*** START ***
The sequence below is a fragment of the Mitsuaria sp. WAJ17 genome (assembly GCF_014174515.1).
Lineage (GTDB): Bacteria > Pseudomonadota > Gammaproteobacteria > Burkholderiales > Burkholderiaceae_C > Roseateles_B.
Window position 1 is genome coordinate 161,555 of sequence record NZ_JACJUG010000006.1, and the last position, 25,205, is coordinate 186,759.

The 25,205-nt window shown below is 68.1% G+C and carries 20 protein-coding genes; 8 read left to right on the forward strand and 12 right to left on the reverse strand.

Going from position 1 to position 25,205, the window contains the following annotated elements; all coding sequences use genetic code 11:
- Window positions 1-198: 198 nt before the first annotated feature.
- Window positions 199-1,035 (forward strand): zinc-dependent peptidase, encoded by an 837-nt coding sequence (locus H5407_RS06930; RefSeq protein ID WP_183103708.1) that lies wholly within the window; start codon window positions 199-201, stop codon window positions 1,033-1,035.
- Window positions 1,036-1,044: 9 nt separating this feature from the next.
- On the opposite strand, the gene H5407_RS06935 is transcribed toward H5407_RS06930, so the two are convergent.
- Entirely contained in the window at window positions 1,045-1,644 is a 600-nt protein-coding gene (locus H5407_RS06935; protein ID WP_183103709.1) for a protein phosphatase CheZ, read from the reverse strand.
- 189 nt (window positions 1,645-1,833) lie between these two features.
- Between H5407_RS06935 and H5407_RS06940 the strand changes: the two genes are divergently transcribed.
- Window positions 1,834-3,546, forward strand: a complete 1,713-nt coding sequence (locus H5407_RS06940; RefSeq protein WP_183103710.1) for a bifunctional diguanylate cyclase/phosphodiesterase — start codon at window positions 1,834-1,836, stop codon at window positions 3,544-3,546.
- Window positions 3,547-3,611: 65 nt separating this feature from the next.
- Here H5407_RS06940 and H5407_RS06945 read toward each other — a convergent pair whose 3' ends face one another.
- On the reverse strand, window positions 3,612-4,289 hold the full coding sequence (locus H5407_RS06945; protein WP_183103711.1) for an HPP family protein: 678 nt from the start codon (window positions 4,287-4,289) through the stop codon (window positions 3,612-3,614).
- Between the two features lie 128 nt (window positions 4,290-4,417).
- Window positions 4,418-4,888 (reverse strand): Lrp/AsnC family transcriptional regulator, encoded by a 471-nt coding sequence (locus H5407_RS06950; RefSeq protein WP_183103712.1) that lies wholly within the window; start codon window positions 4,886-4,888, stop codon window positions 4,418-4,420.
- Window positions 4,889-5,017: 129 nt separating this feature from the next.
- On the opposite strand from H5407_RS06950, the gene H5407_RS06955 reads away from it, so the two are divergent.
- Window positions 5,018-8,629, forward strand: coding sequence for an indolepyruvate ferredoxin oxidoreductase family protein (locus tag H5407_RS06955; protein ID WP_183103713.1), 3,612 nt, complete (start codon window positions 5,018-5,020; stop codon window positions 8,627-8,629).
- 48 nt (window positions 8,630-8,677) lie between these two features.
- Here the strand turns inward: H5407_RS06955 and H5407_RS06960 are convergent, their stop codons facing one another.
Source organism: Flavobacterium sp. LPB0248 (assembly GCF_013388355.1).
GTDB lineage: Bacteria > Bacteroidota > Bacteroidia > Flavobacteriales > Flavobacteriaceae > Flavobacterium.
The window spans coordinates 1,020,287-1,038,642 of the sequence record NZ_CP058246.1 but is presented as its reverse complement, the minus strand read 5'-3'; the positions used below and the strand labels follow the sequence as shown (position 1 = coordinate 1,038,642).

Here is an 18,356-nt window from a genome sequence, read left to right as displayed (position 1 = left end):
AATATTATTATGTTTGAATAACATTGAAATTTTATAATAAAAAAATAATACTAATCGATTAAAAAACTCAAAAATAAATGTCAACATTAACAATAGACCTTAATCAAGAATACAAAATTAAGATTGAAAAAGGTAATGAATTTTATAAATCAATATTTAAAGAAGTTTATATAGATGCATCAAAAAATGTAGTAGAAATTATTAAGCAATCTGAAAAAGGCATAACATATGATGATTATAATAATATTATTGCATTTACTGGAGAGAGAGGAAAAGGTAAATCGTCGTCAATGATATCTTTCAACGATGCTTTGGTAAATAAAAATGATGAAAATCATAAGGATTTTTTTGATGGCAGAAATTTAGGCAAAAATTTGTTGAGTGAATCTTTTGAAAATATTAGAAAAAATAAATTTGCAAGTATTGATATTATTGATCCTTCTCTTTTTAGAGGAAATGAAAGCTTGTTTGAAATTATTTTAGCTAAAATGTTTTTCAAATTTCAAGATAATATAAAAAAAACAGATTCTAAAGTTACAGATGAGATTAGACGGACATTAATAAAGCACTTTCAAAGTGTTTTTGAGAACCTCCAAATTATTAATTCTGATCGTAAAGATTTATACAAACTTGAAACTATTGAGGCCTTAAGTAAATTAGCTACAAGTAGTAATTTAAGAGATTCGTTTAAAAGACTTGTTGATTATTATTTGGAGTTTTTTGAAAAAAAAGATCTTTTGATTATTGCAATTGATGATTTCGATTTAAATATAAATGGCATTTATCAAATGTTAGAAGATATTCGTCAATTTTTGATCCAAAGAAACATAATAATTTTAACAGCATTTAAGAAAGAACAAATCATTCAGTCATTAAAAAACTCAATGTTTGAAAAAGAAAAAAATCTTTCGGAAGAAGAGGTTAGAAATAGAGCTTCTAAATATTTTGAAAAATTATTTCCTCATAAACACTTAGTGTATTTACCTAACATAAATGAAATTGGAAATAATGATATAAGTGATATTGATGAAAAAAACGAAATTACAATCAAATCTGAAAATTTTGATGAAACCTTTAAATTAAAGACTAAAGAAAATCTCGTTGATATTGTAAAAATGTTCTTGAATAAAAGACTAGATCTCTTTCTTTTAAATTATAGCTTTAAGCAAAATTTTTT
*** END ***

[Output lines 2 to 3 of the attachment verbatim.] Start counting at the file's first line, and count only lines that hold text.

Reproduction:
Lineage (GTDB): Bacteria > Pseudomonadota > Gammaproteobacteria > Burkholderiales > Burkholderiaceae_C > Roseateles_B.
Window position 1 is genome coordinate 161,555 of sequence record NZ_JACJUG010000006.1, and the last position, 25,205, is coordinate 186,759.